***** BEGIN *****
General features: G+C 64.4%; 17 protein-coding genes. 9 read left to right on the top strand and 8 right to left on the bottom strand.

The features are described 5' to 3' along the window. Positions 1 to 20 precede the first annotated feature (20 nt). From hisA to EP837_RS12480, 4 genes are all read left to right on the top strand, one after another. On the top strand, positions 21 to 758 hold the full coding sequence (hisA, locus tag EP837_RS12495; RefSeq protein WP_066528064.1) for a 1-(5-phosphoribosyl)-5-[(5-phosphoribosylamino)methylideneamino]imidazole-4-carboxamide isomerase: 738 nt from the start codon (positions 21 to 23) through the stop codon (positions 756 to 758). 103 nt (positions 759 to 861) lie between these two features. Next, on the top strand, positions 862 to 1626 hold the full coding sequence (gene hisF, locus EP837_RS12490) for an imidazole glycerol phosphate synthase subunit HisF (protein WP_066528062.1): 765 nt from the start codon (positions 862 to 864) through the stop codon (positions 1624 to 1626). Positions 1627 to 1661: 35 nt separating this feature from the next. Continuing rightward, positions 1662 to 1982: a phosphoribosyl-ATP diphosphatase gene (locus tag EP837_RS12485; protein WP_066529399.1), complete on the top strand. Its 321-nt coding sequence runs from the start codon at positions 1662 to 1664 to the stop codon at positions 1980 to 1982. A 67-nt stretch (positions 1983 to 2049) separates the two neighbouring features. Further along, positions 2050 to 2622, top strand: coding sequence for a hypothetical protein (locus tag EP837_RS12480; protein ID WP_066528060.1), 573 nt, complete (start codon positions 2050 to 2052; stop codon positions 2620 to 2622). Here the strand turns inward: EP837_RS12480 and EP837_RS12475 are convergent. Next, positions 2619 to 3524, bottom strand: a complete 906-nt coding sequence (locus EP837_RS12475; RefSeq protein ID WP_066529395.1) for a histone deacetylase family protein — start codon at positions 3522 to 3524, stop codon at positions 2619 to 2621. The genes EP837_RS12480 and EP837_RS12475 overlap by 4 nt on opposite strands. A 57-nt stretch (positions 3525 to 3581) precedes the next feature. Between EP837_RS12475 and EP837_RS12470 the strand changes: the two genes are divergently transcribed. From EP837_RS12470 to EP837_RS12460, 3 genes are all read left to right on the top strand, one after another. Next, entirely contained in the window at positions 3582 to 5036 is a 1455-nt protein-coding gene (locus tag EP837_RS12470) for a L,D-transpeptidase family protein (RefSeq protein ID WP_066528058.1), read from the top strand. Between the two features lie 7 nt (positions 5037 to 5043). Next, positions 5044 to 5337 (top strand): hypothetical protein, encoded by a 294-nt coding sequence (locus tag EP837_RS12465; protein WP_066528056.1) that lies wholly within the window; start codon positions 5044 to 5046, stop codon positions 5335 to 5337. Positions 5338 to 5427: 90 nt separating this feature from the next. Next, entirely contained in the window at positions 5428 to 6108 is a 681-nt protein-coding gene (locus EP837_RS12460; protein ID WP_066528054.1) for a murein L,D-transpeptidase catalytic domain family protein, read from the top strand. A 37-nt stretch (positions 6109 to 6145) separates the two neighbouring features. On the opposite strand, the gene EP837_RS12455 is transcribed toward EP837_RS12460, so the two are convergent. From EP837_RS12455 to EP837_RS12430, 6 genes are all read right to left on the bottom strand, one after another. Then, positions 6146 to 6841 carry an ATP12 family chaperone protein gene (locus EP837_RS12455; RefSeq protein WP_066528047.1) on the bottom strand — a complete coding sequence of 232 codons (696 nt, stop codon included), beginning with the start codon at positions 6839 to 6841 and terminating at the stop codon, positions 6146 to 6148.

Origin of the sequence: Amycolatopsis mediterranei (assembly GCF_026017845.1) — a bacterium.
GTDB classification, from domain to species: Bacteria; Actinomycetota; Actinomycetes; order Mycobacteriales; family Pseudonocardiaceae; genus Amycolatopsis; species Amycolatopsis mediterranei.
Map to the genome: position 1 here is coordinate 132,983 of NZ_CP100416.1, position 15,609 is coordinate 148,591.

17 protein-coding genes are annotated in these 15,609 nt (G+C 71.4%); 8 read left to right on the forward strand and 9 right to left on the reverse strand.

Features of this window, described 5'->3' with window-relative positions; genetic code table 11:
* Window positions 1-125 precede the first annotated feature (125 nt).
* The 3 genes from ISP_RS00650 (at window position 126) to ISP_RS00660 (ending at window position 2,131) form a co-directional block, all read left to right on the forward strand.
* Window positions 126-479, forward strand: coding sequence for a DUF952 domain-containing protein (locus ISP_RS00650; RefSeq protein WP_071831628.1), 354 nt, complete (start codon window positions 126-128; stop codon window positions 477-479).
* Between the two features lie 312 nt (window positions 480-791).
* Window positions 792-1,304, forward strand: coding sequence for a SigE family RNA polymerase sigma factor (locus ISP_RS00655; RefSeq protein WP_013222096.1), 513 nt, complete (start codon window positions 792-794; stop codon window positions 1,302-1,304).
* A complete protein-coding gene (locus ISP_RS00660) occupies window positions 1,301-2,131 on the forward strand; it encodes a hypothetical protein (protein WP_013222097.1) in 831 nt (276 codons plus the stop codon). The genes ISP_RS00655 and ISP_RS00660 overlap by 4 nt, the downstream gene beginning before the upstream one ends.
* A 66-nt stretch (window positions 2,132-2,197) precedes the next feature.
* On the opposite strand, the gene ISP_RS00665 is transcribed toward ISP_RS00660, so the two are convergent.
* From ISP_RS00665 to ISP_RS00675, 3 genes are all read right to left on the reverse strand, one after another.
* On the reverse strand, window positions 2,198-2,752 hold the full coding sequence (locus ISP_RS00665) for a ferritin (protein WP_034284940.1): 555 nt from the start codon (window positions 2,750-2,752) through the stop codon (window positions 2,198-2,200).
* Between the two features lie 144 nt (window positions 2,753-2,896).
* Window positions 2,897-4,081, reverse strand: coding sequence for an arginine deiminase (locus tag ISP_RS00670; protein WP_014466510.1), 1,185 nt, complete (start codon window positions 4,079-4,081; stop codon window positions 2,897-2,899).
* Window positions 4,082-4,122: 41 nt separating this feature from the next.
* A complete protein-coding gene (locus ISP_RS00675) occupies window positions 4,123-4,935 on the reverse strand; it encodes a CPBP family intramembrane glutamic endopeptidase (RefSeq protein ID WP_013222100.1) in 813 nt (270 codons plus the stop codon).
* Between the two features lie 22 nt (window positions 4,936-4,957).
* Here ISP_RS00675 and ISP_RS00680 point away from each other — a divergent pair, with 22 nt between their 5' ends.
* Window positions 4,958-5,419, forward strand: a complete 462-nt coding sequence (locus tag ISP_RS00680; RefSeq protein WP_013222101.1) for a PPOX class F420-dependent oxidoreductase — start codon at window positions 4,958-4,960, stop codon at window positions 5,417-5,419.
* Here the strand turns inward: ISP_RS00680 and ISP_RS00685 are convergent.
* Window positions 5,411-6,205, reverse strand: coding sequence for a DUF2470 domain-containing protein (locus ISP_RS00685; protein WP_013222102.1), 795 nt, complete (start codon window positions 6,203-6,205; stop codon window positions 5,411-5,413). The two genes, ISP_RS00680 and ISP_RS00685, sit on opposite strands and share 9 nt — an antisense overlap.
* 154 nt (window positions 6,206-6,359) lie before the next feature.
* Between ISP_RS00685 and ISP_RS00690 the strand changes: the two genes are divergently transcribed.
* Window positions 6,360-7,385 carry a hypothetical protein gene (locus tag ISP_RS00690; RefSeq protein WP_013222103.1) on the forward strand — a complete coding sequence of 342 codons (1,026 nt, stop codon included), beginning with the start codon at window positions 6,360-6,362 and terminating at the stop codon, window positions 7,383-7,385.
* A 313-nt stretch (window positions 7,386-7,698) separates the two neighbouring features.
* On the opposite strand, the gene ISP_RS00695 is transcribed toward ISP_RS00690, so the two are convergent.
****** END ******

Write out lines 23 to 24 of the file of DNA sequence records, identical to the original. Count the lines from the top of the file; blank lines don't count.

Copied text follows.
* Here ISP_RS00675 and ISP_RS00680 point away from each other — a divergent pair, with 22 nt between their 5' ends.
* Window positions 4,958-5,419, forward strand: a complete 462-nt coding sequence (locus tag ISP_RS00680; RefSeq protein WP_013222101.1) for a PPOX class F420-dependent oxidoreductase — start codon at window positions 4,958-4,960, stop codon at window positions 5,417-5,419.